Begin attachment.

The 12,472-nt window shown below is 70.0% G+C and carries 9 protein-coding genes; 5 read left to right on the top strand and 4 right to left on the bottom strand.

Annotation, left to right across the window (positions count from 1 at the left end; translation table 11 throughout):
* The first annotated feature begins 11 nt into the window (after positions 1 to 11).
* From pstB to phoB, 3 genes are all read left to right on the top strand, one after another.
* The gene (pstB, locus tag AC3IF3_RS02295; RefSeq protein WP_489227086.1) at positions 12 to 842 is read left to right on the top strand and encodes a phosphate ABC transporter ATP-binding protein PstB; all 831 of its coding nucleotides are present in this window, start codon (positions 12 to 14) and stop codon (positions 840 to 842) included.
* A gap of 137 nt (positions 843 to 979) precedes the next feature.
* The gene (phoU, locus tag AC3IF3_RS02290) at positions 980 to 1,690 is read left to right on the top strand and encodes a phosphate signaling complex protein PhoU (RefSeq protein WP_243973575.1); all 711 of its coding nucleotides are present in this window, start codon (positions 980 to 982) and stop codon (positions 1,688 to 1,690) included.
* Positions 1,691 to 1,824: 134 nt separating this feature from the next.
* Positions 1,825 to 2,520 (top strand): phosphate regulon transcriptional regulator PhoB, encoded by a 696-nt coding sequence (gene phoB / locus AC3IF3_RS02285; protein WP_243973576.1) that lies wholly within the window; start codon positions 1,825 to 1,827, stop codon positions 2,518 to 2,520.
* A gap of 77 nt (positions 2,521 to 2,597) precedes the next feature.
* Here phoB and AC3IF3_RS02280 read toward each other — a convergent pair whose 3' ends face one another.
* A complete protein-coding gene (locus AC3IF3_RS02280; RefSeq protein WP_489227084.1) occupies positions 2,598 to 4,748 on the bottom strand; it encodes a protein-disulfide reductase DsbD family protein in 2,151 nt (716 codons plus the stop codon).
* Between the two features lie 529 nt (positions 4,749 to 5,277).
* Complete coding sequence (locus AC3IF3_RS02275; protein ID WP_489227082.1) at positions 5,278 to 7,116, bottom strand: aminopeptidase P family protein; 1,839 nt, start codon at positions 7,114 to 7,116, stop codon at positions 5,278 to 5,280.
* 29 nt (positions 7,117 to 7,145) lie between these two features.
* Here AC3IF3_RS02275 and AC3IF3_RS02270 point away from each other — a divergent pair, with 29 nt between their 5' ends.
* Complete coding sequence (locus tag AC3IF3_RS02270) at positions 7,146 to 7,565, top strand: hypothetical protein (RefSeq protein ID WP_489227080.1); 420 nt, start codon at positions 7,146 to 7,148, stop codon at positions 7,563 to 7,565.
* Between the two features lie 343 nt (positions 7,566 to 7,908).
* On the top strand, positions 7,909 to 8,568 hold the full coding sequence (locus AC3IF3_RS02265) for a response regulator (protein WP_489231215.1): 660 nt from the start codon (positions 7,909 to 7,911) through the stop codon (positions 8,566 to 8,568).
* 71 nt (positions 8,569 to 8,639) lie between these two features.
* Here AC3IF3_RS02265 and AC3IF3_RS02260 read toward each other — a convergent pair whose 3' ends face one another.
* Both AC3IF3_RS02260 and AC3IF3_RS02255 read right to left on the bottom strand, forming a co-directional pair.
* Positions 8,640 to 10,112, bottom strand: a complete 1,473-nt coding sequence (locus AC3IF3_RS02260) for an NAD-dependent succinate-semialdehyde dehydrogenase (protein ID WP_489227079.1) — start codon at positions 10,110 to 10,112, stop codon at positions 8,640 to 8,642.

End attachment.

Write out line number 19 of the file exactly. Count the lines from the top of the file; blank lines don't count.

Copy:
* On the top strand, positions 7,909 to 8,568 hold the full coding sequence (locus AC3IF3_RS02265) for a response regulator (protein WP_489231215.1): 660 nt from the start codon (positions 7,909 to 7,911) through the stop codon (positions 8,566 to 8,568).